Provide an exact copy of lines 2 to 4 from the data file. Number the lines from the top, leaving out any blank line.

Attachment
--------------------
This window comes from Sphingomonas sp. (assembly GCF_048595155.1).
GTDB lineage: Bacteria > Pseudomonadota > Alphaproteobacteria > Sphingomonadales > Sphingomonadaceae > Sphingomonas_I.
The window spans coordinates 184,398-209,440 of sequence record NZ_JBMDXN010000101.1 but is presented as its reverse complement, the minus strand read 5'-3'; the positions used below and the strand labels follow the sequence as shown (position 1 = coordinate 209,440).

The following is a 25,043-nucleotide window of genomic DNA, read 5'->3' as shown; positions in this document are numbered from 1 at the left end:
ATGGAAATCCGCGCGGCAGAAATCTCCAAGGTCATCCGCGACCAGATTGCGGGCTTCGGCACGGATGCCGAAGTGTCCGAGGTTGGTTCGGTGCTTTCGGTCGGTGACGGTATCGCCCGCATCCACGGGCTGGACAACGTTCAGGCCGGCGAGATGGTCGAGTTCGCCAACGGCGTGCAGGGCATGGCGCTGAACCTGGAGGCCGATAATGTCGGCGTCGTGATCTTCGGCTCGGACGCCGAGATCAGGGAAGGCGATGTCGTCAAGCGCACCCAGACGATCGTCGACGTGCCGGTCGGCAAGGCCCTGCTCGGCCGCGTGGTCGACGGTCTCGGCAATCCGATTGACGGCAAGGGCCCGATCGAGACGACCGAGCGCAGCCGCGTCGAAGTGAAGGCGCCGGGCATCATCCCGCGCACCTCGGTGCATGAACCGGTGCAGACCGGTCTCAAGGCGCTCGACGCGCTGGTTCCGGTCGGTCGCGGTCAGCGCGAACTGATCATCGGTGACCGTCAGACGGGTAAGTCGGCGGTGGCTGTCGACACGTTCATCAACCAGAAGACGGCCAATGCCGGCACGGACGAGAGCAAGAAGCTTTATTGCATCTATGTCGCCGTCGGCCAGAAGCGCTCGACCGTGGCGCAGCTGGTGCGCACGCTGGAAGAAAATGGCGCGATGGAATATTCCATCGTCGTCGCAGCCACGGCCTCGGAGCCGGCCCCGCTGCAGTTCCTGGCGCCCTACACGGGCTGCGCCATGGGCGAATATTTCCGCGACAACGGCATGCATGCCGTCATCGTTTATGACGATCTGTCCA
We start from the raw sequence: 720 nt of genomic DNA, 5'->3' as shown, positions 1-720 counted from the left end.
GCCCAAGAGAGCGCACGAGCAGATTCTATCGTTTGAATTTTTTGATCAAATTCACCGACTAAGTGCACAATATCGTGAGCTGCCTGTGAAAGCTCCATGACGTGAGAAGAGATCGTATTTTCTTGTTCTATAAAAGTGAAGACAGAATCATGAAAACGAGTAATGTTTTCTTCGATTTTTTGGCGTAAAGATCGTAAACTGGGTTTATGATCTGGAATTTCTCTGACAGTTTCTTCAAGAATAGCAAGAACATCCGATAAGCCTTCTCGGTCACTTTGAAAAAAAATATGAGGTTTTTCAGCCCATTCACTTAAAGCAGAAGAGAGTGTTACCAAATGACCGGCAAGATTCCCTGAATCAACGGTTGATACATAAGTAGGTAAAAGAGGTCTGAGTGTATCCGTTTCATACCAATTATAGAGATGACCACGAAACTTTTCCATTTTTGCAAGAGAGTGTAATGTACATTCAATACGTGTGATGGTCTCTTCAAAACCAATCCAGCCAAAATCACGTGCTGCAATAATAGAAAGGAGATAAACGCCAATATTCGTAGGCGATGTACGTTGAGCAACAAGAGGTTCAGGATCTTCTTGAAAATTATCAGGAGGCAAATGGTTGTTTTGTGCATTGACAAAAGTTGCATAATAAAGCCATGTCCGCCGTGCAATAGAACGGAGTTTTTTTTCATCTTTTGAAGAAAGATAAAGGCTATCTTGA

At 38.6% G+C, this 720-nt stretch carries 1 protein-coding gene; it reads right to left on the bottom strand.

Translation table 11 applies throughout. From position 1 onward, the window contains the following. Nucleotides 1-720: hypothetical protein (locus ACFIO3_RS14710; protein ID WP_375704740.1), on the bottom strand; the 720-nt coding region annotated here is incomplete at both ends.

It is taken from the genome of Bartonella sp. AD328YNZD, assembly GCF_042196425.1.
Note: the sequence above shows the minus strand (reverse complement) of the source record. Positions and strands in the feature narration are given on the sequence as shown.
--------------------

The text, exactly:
GTDB lineage: Bacteria > Pseudomonadota > Alphaproteobacteria > Sphingomonadales > Sphingomonadaceae > Sphingomonas_I.
The window spans coordinates 184,398-209,440 of sequence record NZ_JBMDXN010000101.1 but is presented as its reverse complement, the minus strand read 5'-3'; the positions used below and the strand labels follow the sequence as shown (position 1 = coordinate 209,440).

The following is a 25,043-nucleotide window of genomic DNA, read 5'->3' as shown; positions in this document are numbered from 1 at the left end: